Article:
To further confirm USP3 expression in GBC xenograft tumor tissues, we examined USP3 expression in murine tumor samples using immunohistochemical staining. The results indicated that USP3 was downregulated in tumor of mice injected with USP3-knockdown-GBC-SD cells and was upregulated in tumor with USP3 overexpression (Fig. 3B). Moreover, the expression of tumor proliferation marker Ki67 was increased in tumors with USP3 upregulation and was decreased in tumors with USP3 downregulation (Fig. 3B). These findings revealed that USP3 promoted the in vivo growth of GBC tumors.

USP3 interacts with PKLR and induces deubiquitination of PKLR

We further explored the underlying mechanism of the effects of USP3 on GBC progression. The position of USP3 and PKLR was visualized by a double immunofluorescence staining assay according to a confocal laser scanning microscopy. Figure 4A illustrated that both USP3 (red fluorescence) and PKLR (green fluorescence) were localized in the same regions in GBC-SD and NOZ cells. Merged images in Fig. 4A revealed that the two proteins were co-localized mainly in the nucleus and slightly in the cytoplasm according to overlapping fluorescence signals. Moreover, the interaction between USP3 and PKLR was predicted by HitPredict database ( and Biogrid database ( Then, the physical interaction between them was defined by Co-IP in GBC cells (Fig. 4B).

Fig. 4: USP3 regulates the ubiquitination and stability of PKLR in GBC cells.
figure 4

A Double fluorescence staining for USP3 and PKLR in GBC-SD and NOZ cells, with the nuclei counterstained with DAPI. Scale bars represent 25 μm. B The protein of GBC-SD and NOZ cells was immunoprecipitated by an anti-USP3 or anti-PKLR antibody. C OE-USP3 or shRNA-USP3-1/2 was transfected into GBC-SD cells for 48 h. After treatment with 20 mM/L MG132 for 6 h, PKLR was immunoprecipitated with anti-PKLR antibody, and the polyubiquitination of PKLR was examined by western blot using anti-ubiquitin (K48 and K63). D GBC-SD cells were pretreated with CHX 10 μg/mL for 0, 2, 4, 8, and 24 h. Cell lysates were analyzed by western blot. E The protein expression level of PKLR in GBC-SD and NOZ cells. (F) The protein expression level of PKLR and USP3 in tumor tissues of mice.

Since USP3 mediates the removal and processing of ubiquitin24, it was speculated that USP3 might regulate PKLR protein stability through deubiquitination of PKLR. To assess this possibility, the cells were treated with the proteasome inhibitor MG132 to block protein degradation15. Western blot results showed that the K48 and K63-linked ubiquitination of PKLR was suppressed by USP3 overexpression and was enhanced by USP3 knockdown (Fig. 4C). Then, we found that the half-life of PKLR protein was reduced by the loss of USP3 (Fig. 4D). These results clarified that the USP3 depletion promoted the ubiquitination of PKLR and the degradation of the PKLR protein.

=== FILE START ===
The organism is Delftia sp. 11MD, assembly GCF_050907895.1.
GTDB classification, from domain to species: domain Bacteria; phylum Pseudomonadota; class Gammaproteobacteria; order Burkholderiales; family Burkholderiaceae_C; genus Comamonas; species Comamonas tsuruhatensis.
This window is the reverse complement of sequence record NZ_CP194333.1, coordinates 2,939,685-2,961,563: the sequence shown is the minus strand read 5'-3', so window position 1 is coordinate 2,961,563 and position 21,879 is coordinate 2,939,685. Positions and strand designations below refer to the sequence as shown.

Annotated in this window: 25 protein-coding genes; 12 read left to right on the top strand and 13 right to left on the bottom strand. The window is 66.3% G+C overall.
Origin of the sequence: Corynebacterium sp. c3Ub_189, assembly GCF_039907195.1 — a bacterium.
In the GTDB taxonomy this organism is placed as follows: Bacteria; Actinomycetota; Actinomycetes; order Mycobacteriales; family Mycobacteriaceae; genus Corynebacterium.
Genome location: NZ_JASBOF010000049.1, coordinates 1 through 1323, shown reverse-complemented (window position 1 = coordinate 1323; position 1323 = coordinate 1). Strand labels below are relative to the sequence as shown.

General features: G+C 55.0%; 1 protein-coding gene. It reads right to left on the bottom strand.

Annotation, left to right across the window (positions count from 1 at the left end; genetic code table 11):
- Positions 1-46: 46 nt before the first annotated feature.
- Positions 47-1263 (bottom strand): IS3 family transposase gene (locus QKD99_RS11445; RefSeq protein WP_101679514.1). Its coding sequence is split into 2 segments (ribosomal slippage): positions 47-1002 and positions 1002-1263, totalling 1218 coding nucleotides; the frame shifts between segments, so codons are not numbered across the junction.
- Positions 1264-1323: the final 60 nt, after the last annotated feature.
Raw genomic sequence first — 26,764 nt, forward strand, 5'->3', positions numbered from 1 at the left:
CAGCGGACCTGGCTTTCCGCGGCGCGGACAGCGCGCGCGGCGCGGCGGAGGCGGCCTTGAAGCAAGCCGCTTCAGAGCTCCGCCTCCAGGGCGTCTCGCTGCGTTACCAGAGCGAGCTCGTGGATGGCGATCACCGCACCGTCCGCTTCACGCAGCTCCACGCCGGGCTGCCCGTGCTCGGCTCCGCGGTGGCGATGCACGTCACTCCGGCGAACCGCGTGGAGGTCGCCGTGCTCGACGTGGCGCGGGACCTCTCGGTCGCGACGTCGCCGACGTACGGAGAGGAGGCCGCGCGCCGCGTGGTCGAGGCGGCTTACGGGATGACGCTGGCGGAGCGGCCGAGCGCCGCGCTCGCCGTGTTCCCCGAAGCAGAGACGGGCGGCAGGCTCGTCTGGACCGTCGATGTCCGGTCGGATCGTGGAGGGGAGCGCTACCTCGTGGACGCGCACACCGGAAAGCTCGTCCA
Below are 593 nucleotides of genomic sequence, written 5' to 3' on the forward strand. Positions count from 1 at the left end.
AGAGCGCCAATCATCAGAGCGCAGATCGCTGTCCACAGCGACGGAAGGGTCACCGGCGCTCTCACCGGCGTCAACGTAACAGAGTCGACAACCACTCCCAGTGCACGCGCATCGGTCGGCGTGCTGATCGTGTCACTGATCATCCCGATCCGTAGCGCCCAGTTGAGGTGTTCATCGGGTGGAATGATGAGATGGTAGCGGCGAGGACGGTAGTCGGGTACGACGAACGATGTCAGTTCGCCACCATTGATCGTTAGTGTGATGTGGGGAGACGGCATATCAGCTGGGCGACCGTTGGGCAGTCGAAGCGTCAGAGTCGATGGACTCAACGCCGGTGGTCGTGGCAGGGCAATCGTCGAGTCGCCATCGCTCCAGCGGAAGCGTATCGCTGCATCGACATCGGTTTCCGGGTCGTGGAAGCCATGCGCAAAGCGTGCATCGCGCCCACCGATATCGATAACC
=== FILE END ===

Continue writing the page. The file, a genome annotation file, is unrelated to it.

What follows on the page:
To further confirm the regulation of USP3 on PKLR expression, the protein level of USP3 and PKLR was analyzed both in vitro and in vivo. As displayed in Fig. 4E, the protein expression level of PKLR was consistent with USP3. USP3 and PKLR were downregulated in GBC cells transfected with shRNA-USP3-1/2 and were upregulated in GBC cells with USP3 overexpression. Then, similar results were obtained in tumor tissues of xenograft mice (Fig. 4F).

USP3 regulates glycolysis of GBC cells

Considering PKLR has been regarded as a key regulator in the glycolysis procedure, we further determined the role of USP3 in GBC cells during glycolysis. USP3-downregulated GBC cells consumed less glucose (Fig. 5A) and exhibited lower cellular ATP levels (Fig. 5B), lactic acid production (Fig. 5C), and pyruvic acid production (Fig. 5D) than that of cells transfected with shRNA-NC. Adversely, USP3-overexpressed GBC cells caused a clear promotion in glucose consumption, cellular ATP level, lactate production, and pyruvic acid production in GBC cells (Fig. 5A–D). This phenomenon implied that USP3 was involved in glycolysis of GBC cells.

Fig. 5: USP3 regulates glycolysis in GBC-SD and NOZ cells.
figure 5

The cellular glucose consumption (A), ATP level (B), lactic acid content (C), and pyruvic acid content (D) were assessed in GBC-SD and NOZ cells transfected with shRNA-USP3-1/2 or OE-USP3. Data are expressed as mean ± SD. ns no significant, , p < 0.05; ※※, p < 0.01.

USP3 affected the malignant phenotypes and glycolysis of GBC cells by the regulation of PKLR

We further investigated the role of PKLR depletion in malignant phenotypes in GBC-SD cells with USP3 overexpression. As shown in Fig. 6A, down-regulation of PKLR suppressed the cell proliferation ability of cells with USP3 upregulation. Furthermore, the consumption of glucose and content of lactic acid were reduced by the loss of PKLR in GBC-SD cells transfected with OE-USP3 (Fig. 6B, C). These results suggested that USP3 affected the malignant phenotypes and glycolysis of GBC cells by regulating PKLR.

Fig. 6: USP3 affects the malignant phenotypes and glycolysis of GBC cells by the regulation of PKLR.
figure 6

PKLR was silenced in USP3-overexpressed GBC-SD cells utilizing siRNA. Cell proliferation productivity of GBC-SD cells transfected with OE-USP3 and siRNA-PKLR-1/2 was assessed by CCK8 assay (A). The cellular glucose consumption (B) and lactic acid content (C) were further evaluated. Data are expressed as mean ± SD. ns no significant, , p < 0.05; ※※, p < 0.01.